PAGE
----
Tourism officials giddy with anticipation for annual numbers
By Charlotte Libov
Propelled by a strong December spurt, Miami is teetering on another record tourism year.
We'll learn for sure in mid-January, said William D. Talbert III, president and CEO of the Greater Miami Convention & Visitor Bureau, when statistics for all of 2006 are in.
"It's early, but the statistics for the first several months of the [bureau's fiscal] year have shown this to be the case, and the occupancy figures in December continue to be up," he said.
According to tourism officials, Miami's hotel occupancy was up 3% in the first two weeks of December over the same time last year at 75.6%. In addition, the average hotel room rate for the period was $155.09, up 23.8% over the same time in 2005.
But, Mr. Talbert noted, it's difficult to know for sure if this year will set records because last year's hotel occupancies in November were inflated by construction workers who flooded in after Hurricane Wilma. Those workers helped set a visitor record for 2005 of 11.3 million persons, 3.1 million over 2004. If this year is a record-setter as well, Mr. Talbert said, it would be significant because it would be achieved without a disaster's stimulus.
He said he's optimistic we might set a new tourism high because overnight airline passenger figures for the first nine months of 2006 rose 2.8% from the same period in 2005. Those nine-month numbers were 8,608,060 for 2006, compared with 8,373,000 for the same months of 2005.
"In the old days … you would see peaks and valley, but in looking at most of the monthly figures, you don't see that anymore," Mr. Talbert said. Tourism used to spike during the winter, then plummet in the summer.
Mr. Talbert said spurring the robust numbers have been a growing number of special events and festivals, including the just-completed Art Basel Miami Beach.
Forthcoming events beginning Jan. 2 with the Orange Bowl and continuing with the Art Deco Weekend in January, Super Bowl, the Miami International Boat Show, the Miami Beach Food and Wine Festival and the Coconut Grove Art Festival in February and will continue to build visitor numbers, he said. "If you look at events, it's boom, boom, boom, boom, one after the other."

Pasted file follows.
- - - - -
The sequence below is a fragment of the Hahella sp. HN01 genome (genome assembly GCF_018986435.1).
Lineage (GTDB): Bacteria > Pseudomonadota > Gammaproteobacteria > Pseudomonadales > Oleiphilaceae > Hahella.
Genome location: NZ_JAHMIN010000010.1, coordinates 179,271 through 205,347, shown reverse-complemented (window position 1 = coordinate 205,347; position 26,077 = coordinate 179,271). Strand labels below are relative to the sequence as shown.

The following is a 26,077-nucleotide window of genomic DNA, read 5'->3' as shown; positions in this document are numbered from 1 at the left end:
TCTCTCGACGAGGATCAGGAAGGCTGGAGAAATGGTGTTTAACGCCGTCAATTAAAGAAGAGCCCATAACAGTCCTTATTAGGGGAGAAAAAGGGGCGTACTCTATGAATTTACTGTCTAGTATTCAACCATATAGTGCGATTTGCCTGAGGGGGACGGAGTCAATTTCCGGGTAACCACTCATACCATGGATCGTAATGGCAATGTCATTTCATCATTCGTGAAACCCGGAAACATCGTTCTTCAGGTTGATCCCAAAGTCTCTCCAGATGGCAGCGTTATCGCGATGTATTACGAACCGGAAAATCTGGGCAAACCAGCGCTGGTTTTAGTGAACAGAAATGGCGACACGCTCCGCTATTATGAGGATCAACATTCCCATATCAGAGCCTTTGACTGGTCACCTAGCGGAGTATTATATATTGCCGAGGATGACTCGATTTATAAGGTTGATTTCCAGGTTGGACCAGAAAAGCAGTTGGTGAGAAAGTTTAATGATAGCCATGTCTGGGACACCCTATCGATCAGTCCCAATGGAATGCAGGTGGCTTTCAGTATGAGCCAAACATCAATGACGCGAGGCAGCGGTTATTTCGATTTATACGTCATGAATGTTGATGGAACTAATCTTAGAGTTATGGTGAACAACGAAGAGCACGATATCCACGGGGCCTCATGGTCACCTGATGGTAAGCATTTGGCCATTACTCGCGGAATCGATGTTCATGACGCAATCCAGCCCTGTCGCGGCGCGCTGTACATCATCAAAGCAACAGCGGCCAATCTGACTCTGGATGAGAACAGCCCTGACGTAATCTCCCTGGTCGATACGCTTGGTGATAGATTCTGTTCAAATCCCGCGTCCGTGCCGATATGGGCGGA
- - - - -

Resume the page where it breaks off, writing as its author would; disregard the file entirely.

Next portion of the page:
Jeff Lehman, general manager of the National Hotel, who is on the Miami Beach Convention Center Advisory Board, credited an increase in business travelers for part of the growth. In addition, he said, it helps to know how to market in both the winter and summer seasons. He said the National will close December with a 97% occupancy rate.
"The Beach stays full now all year long," he said, and hotels can do very well "if you properly understand the difference between the Art Basel guest and the July 4th guest. It's the difference between the people that can pay $800 a night in the winter and the people who are able to pay $250 a night in the summer."
Nowadays, he said, marketing to these groups includes advertising, e-mail blasts and "putting your rates out there on an appropriate level – that's really what it's all about."
"Obviously, we can't lower our rates and throw everything out there to fill the hotel because that's not what we are going to do," Mr. Lehman said, so for the National, using up-to-date technology to communicate with repeat guests is a proven formula.
"There was a time when if you offered a room in the winter for $750 and during the summer for $250 to the same guest they would be offended, but now they understand," he said, and tend to take advantage of the rate difference. "When you're in Chicago in March, you want to come down to Miami."
Marketing Director Jennifer Vandekreeke said the Biltmore's occupancy is "significantly ahead of last year's," due in part to the Coral Gables hotel's new $2.5 million spa.
In addition, she said, Miami's image is changing. "Miami is a very hot destination. We've got the new Carnival Center for the Performing Arts, and Art Basel has become a very important cultural event. Miami's reputation is being raised from a party place to a place where there is also arts and culture."